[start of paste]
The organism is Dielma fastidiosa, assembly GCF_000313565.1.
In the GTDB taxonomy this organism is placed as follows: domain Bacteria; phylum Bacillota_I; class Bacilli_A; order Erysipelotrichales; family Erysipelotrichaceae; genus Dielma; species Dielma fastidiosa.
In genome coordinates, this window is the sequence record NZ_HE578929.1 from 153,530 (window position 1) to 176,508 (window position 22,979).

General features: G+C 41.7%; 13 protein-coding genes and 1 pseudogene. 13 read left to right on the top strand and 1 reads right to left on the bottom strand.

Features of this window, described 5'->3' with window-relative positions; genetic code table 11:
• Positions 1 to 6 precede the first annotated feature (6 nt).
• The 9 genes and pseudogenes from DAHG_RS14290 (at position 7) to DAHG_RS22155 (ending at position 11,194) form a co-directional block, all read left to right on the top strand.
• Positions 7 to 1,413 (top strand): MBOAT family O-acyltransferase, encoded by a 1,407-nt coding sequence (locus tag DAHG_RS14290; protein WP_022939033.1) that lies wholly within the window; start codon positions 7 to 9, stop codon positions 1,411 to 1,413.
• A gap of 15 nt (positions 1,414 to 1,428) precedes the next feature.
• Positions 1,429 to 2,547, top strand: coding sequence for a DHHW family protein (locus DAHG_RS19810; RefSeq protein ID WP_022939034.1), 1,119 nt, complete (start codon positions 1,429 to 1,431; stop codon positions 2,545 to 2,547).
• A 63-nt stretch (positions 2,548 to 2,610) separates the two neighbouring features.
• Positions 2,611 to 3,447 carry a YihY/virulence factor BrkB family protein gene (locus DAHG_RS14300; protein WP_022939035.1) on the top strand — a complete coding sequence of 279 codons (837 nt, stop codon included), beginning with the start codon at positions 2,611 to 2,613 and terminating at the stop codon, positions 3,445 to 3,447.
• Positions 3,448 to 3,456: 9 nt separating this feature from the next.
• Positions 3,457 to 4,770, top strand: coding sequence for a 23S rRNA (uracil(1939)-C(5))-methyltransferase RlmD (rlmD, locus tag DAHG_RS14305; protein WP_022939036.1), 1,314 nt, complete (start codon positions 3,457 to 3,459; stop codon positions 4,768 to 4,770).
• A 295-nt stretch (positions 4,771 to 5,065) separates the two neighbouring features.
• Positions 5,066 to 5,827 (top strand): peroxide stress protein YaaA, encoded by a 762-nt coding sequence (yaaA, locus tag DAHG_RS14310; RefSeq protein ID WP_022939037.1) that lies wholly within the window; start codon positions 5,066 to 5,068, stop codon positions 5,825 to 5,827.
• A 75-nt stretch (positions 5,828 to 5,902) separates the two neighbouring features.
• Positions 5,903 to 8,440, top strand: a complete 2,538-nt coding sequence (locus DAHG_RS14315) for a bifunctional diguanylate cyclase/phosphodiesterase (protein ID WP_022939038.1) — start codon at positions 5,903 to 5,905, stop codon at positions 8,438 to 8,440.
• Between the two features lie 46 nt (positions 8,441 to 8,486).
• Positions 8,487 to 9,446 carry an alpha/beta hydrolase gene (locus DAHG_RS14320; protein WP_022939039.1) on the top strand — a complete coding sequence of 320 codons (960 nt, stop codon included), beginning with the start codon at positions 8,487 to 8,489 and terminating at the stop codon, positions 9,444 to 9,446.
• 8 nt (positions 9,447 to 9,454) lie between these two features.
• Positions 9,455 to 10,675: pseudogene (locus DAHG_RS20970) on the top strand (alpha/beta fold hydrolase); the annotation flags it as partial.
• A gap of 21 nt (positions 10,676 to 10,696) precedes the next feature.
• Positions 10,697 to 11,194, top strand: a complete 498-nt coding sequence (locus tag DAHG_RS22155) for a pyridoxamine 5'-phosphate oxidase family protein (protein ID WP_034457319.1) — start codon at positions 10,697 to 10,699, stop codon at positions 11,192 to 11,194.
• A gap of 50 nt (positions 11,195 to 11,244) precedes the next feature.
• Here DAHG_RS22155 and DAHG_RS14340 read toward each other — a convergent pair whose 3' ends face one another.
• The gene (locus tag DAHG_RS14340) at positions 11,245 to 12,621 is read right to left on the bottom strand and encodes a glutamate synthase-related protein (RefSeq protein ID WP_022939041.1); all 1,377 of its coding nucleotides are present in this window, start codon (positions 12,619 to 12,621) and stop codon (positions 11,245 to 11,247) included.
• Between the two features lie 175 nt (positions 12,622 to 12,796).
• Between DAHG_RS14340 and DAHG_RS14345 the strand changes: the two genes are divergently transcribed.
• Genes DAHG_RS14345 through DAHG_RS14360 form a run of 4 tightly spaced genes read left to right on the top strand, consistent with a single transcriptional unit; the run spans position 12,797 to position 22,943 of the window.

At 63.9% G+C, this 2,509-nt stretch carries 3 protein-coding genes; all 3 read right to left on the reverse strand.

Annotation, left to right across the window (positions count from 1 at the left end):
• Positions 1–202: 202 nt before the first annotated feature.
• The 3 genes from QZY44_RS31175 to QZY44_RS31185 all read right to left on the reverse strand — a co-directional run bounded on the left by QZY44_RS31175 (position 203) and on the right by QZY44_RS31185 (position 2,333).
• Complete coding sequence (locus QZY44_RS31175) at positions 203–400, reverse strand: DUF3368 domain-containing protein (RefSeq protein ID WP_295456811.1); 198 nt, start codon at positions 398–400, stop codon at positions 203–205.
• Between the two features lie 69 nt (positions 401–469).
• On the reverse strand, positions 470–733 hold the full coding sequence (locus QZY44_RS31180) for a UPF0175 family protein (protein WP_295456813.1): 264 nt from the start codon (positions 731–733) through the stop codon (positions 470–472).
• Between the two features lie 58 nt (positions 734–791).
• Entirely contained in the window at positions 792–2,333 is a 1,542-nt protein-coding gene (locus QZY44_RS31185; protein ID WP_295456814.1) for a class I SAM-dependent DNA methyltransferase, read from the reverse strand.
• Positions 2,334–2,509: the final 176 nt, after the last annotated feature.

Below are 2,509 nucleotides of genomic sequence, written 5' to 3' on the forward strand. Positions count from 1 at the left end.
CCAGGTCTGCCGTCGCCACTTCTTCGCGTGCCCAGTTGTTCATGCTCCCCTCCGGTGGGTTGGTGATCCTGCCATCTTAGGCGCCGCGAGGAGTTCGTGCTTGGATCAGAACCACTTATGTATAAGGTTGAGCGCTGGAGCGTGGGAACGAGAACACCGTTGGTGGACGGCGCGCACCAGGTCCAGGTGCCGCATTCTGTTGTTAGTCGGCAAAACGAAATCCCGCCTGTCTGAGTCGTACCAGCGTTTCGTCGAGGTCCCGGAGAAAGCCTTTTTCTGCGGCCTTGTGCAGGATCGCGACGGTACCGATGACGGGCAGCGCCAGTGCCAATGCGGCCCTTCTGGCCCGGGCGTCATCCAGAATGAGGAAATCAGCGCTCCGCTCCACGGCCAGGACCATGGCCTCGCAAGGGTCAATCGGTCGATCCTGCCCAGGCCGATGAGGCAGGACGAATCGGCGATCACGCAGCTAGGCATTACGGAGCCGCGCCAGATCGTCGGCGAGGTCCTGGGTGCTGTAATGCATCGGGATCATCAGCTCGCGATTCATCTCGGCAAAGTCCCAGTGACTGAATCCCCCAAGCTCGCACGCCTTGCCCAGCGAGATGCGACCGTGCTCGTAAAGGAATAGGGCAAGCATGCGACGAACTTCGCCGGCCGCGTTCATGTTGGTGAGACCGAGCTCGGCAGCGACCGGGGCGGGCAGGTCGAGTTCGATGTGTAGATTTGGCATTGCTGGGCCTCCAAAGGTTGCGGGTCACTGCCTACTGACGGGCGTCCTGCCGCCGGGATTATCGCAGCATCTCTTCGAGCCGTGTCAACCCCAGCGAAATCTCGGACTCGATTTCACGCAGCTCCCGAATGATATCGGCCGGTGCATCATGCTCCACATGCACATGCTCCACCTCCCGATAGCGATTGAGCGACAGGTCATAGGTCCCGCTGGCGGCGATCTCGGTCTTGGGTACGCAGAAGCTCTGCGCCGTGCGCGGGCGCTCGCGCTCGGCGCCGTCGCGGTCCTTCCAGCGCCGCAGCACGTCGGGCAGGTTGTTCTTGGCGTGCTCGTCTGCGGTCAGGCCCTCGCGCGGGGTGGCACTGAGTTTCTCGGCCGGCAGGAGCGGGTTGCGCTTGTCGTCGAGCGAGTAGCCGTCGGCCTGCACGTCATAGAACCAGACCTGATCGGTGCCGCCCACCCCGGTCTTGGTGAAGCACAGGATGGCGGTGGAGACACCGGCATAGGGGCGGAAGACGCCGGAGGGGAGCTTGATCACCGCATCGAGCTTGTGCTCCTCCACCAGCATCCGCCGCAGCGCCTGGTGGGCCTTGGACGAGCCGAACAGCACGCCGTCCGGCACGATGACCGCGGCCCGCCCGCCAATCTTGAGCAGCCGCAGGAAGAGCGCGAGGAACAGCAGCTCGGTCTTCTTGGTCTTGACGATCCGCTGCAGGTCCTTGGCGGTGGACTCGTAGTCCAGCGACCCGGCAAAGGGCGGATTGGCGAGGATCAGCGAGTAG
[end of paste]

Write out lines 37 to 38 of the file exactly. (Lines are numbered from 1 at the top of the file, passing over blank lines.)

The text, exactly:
• On the reverse strand, positions 470–733 hold the full coding sequence (locus QZY44_RS31180) for a UPF0175 family protein (protein WP_295456813.1): 264 nt from the start codon (positions 731–733) through the stop codon (positions 470–472).
• Between the two features lie 58 nt (positions 734–791).